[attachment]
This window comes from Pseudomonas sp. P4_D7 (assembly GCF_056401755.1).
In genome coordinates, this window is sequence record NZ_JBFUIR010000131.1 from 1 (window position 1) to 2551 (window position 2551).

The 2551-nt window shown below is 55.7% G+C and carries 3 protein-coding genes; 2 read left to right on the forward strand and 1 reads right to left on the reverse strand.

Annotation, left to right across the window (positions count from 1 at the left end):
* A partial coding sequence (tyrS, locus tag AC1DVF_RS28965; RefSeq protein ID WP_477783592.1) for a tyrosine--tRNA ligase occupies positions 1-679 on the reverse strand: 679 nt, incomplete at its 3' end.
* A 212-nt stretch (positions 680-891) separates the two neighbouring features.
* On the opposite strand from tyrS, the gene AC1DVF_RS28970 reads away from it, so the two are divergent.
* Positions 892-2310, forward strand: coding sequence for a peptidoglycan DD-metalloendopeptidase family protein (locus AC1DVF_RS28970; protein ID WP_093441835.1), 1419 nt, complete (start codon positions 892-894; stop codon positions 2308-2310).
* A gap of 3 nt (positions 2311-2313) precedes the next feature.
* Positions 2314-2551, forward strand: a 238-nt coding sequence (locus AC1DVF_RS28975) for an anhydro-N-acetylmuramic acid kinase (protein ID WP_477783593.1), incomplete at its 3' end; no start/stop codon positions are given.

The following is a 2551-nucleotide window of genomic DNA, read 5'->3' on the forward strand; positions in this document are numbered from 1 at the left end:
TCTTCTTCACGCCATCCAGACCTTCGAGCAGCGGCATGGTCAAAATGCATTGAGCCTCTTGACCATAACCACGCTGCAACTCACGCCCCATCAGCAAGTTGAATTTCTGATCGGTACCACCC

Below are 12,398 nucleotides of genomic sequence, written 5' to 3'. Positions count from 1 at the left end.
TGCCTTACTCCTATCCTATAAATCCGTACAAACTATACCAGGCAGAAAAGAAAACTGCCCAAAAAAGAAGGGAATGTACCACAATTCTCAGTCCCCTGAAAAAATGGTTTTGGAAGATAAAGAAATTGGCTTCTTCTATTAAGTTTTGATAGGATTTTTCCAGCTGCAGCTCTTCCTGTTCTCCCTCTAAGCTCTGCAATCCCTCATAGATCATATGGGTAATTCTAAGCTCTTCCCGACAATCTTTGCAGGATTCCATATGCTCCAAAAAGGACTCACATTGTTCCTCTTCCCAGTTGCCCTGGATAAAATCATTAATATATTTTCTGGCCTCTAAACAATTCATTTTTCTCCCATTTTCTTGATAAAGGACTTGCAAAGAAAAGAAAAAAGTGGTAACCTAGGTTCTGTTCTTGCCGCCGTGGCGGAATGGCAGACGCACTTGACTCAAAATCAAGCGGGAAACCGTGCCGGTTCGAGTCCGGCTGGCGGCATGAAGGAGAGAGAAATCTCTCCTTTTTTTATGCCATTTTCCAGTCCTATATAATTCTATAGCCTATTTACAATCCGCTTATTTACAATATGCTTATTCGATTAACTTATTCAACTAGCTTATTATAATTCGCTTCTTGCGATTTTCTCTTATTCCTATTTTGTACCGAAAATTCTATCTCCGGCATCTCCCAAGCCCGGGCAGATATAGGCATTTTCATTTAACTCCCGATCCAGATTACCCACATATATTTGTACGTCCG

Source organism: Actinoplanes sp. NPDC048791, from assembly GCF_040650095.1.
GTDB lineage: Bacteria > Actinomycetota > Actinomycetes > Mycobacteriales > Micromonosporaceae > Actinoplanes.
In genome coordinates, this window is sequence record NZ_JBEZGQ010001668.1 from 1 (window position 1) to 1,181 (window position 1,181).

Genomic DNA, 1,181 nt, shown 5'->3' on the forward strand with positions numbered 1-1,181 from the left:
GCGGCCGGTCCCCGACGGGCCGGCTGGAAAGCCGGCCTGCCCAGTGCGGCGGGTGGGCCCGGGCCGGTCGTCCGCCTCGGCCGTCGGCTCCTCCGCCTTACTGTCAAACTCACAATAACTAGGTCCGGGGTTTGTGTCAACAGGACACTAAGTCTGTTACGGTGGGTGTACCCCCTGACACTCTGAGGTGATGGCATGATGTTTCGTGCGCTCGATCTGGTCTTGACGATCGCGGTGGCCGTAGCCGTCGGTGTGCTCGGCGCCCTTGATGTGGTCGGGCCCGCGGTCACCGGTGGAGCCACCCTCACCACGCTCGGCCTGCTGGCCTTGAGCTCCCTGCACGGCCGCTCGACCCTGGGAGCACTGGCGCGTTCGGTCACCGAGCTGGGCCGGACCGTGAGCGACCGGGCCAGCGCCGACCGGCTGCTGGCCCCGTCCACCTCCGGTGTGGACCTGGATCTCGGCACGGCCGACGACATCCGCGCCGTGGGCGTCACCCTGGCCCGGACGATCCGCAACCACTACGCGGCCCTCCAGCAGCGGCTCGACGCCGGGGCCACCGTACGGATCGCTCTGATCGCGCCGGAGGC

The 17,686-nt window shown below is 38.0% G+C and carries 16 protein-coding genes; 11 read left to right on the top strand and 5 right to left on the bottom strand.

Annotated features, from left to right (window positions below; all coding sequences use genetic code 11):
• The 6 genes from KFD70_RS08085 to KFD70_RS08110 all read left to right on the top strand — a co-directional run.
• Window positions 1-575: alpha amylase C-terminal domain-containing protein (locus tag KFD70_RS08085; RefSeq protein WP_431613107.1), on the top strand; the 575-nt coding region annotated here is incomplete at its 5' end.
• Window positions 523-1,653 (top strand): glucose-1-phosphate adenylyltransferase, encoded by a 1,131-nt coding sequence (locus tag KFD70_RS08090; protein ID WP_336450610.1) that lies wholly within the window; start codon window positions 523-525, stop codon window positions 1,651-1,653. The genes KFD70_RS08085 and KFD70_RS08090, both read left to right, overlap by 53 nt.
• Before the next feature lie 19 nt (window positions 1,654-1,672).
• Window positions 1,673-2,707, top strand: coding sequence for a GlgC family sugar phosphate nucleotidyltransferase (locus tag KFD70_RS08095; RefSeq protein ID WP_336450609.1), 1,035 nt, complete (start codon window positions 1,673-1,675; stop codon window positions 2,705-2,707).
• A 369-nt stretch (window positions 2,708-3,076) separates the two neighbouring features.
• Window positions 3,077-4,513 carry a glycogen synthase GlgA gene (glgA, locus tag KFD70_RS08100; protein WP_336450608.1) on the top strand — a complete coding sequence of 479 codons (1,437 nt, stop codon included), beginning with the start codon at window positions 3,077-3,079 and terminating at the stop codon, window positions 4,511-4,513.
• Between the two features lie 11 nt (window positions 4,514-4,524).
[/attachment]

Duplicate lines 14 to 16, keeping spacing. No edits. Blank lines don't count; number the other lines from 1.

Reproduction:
TGCCTTACTCCTATCCTATAAATCCGTACAAACTATACCAGGCAGAAAAGAAAACTGCCCAAAAAAGAAGGGAATGTACCACAATTCTCAGTCCCCTGAAAAAATGGTTTTGGAAGATAAAGAAATTGGCTTCTTCTATTAAGTTTTGATAGGATTTTTCCAGCTGCAGCTCTTCCTGTTCTCCCTCTAAGCTCTGCAATCCCTCATAGATCATATGGGTAATTCTAAGCTCTTCCCGACAATCTTTGCAGGATTCCATATGCTCCAAAAAGGACTCACATTGTTCCTCTTCCCAGTTGCCCTGGATAAAATCATTAATATATTTTCTGGCCTCTAAACAATTCATTTTTCTCCCATTTTCTTGATAAAGGACTTGCAAAGAAAAGAAAAAAGTGGTAACCTAGGTTCTGTTCTTGCCGCCGTGGCGGAATGGCAGACGCACTTGACTCAAAATCAAGCGGGAAACCGTGCCGGTTCGAGTCCGGCTGGCGGCATGAAGGAGAGAGAAATCTCTCCTTTTTTTATGCCATTTTCCAGTCCTATATAATTCTATAGCCTATTTACAATCCGCTTATTTACAATATGCTTATTCGATTAACTTATTCAACTAGCTTATTATAATTCGCTTCTTGCGATTTTCTCTTATTCCTATTTTGTACCGAAAATTCTATCTCCGGCATCTCCCAAGCCCGGGCAGATATAGGCATTTTCATTTAACTCCCGATCCAGATTACCCACATATATTTGTACGTCCG

Source organism: Actinoplanes sp. NPDC048791, from assembly GCF_040650095.1.
GTDB lineage: Bacteria > Actinomycetota > Actinomycetes > Mycobacteriales > Micromonosporaceae > Actinoplanes.